Glenn Lee the Hawaiian Robotics Teacher Inspiring a Generation of STEM Students #AsianPacificAmericanHeritageMonth
The Waialua High School robotics team was just named regional champ, beat 54 teams at the international Festival de Robotique in Montreal last month and they will be traveling to Houston in April for the world championship. In fact, this team has qualified for the world championship every year since 2001, and they’ve won robotics competitions all over the U.S. and in Australia, China and Japan.
Credit for the team’s glory goes to Glenn Lee, an affable electrical engineer who originally took a teaching job as a way to support himself through business school. He led a competitive electric car building and racing team, and was excited when a robotics team from California visited the school in Waialua, Hawaii, almost 20 years ago. Instead of moving on in his career, as he had originally planned, he stayed to help found the school’s first robotics team — a first for the entire state.
Lee says he’s proud his teams are known as fierce competitors, but his mission is larger than building the best machines. “The goal is not necessarily to get them interested in robotics — it’s just a carrot to get them interested in STEM (science, technology, engineering and math),” he says. When the program started, hardly any graduates continued to study STEM subjects in college. Last year, dozens of robotics students did.
For inspiring so many students, Lee competed with 30,000 teachers from across the globe for the $1 million 2018 Global Teacher Prize by the Varkey Foundation, and was the sole teacher from the United States to make it to the final round. Lee felt exalted as he sat on stage at the award ceremony in Dubai two weeks ago with celebrities, including Charlize Theron, Trevor Noah and Al Gore in attendance. After hobnobbing with nine other finalists and a slate of movie stars and politicians, Lee didn’t take home the pot of gold, but he had a profound realization. As a teacher who is not paid for his time teaching robotics, and must raise more than $200,000 each year to support the program, he’s concerned about public funding priorities. “The teacher is the most important person in any education system,” he says. “We need to stop trying to repair education. There are a lot of proven practices. The problem is we need to support it.”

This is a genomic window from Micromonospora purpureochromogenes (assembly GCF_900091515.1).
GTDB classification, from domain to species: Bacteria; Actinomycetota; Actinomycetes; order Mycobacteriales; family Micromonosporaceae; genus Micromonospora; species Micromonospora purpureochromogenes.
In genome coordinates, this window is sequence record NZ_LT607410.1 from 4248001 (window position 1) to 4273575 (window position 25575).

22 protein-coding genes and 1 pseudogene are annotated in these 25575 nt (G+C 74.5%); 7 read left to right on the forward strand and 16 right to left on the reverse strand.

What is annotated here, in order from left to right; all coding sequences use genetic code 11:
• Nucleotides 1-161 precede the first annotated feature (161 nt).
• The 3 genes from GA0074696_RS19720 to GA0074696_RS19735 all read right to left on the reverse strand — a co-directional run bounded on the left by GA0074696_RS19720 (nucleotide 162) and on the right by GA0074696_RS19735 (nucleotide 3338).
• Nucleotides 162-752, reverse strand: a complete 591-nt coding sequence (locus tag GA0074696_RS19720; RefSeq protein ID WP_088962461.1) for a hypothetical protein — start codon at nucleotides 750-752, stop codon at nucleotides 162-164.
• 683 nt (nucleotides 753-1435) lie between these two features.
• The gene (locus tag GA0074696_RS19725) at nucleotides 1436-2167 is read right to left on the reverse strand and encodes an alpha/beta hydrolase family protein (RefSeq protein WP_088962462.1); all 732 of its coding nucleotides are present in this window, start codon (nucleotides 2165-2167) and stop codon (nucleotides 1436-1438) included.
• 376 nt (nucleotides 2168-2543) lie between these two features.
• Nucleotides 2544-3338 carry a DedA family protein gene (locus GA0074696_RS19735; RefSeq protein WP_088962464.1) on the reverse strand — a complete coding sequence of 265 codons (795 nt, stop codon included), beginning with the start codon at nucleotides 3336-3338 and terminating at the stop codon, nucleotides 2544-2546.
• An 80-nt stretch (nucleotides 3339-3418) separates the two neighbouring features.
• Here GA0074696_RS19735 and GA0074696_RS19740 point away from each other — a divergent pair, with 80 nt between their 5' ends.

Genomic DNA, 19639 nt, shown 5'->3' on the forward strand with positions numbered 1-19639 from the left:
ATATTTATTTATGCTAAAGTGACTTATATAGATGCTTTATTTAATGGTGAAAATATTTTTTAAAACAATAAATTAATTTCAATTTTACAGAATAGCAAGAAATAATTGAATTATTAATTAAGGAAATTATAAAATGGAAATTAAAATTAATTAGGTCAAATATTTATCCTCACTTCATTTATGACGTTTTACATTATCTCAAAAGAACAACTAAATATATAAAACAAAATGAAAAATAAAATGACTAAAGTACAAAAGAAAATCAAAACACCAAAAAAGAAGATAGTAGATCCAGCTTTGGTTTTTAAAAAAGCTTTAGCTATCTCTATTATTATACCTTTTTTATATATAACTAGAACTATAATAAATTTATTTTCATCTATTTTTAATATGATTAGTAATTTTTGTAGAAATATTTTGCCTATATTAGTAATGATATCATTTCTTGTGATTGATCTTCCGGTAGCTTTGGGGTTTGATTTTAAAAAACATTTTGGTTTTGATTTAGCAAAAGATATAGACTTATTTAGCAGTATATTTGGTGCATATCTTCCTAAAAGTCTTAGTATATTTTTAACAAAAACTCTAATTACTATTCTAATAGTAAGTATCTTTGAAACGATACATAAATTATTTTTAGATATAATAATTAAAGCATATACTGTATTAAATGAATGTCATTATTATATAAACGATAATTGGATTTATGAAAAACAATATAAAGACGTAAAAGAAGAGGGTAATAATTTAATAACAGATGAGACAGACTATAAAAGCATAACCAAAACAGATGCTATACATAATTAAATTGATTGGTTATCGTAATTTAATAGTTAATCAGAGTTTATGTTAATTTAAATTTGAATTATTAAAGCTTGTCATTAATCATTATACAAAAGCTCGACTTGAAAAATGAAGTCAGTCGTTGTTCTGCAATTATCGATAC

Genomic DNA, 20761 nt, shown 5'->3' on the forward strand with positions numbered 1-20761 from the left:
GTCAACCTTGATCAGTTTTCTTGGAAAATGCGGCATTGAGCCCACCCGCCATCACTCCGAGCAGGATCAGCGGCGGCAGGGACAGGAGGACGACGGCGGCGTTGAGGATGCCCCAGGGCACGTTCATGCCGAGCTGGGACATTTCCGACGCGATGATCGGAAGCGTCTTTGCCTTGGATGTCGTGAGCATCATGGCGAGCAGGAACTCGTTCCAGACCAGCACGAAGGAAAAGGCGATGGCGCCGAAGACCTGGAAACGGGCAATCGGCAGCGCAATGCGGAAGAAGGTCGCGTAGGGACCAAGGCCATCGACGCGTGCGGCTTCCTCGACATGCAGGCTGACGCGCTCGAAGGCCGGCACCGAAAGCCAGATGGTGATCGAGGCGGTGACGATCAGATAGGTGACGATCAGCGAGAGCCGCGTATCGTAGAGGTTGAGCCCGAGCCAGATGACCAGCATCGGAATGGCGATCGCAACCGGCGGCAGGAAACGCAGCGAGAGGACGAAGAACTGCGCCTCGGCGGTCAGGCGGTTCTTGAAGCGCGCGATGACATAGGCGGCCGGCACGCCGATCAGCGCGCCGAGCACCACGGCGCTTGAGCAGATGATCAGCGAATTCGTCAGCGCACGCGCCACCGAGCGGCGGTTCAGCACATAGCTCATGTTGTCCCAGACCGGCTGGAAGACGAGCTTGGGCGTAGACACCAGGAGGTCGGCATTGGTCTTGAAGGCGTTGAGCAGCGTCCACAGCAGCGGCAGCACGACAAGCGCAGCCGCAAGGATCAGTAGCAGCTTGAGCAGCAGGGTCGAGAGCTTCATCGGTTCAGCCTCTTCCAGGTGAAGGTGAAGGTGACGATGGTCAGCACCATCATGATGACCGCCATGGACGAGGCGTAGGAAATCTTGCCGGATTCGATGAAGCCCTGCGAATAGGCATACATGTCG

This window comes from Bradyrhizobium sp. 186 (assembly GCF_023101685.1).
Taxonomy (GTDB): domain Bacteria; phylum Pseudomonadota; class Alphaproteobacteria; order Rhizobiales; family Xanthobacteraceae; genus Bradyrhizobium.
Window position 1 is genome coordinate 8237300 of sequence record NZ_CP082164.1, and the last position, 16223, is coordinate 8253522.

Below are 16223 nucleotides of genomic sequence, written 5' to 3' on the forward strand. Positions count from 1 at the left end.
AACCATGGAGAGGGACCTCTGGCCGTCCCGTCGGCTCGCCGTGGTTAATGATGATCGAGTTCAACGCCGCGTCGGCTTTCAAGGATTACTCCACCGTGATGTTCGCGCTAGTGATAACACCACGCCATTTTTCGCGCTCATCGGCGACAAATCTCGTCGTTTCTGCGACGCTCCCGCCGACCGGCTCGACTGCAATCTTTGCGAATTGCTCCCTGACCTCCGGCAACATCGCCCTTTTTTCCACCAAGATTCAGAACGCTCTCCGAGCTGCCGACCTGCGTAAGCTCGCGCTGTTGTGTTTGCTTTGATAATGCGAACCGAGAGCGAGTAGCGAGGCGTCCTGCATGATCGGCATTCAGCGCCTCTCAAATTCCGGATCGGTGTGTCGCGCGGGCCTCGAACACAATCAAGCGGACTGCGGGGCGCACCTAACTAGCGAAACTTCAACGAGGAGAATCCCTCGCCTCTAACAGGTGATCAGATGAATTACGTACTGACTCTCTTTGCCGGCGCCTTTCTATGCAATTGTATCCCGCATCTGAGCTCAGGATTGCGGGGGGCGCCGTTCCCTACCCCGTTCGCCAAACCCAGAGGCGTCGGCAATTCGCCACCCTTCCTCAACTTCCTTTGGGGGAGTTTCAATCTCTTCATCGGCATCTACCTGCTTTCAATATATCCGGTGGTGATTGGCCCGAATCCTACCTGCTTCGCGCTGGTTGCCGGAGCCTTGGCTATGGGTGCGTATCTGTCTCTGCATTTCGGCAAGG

In the tiny town of Waialua, on the North Shore of Oahu, he’s a tireless energizer. The historic sugar plantation that employed Lee’s Korean grandfather and so many others, closed down two decades ago. The school’s enrollment has dwindled ever since, as families have moved away. The population is less than 4,000. Half of the students don’t have a computer or Internet at home, and many have never been outside their hometown. “A lot of kids don’t ever leave our community, so they don’t aspire to anything bigger,” Lee says.
Lee starts with middle schoolers, helping 7th graders build confidence and enthusiasm with easier projects. The high school varsity team now has 30 students. For them, a robotics challenge is issued each January, and the students are given six weeks to work on it. Then they seal their work and bring it to the meets, where they collaborate with other teams and answer questions from judges. This year the students are competing with their hand-built 150-pound remote control robots that must place large cubes on top of small scales, some high off the ground, avoiding knocking off any cubes in the process. Lee credits the 350 long hours spent building robots after school and on weekends for their continued success. “We convinced our kids it’s cool and it’s fun,” he says.
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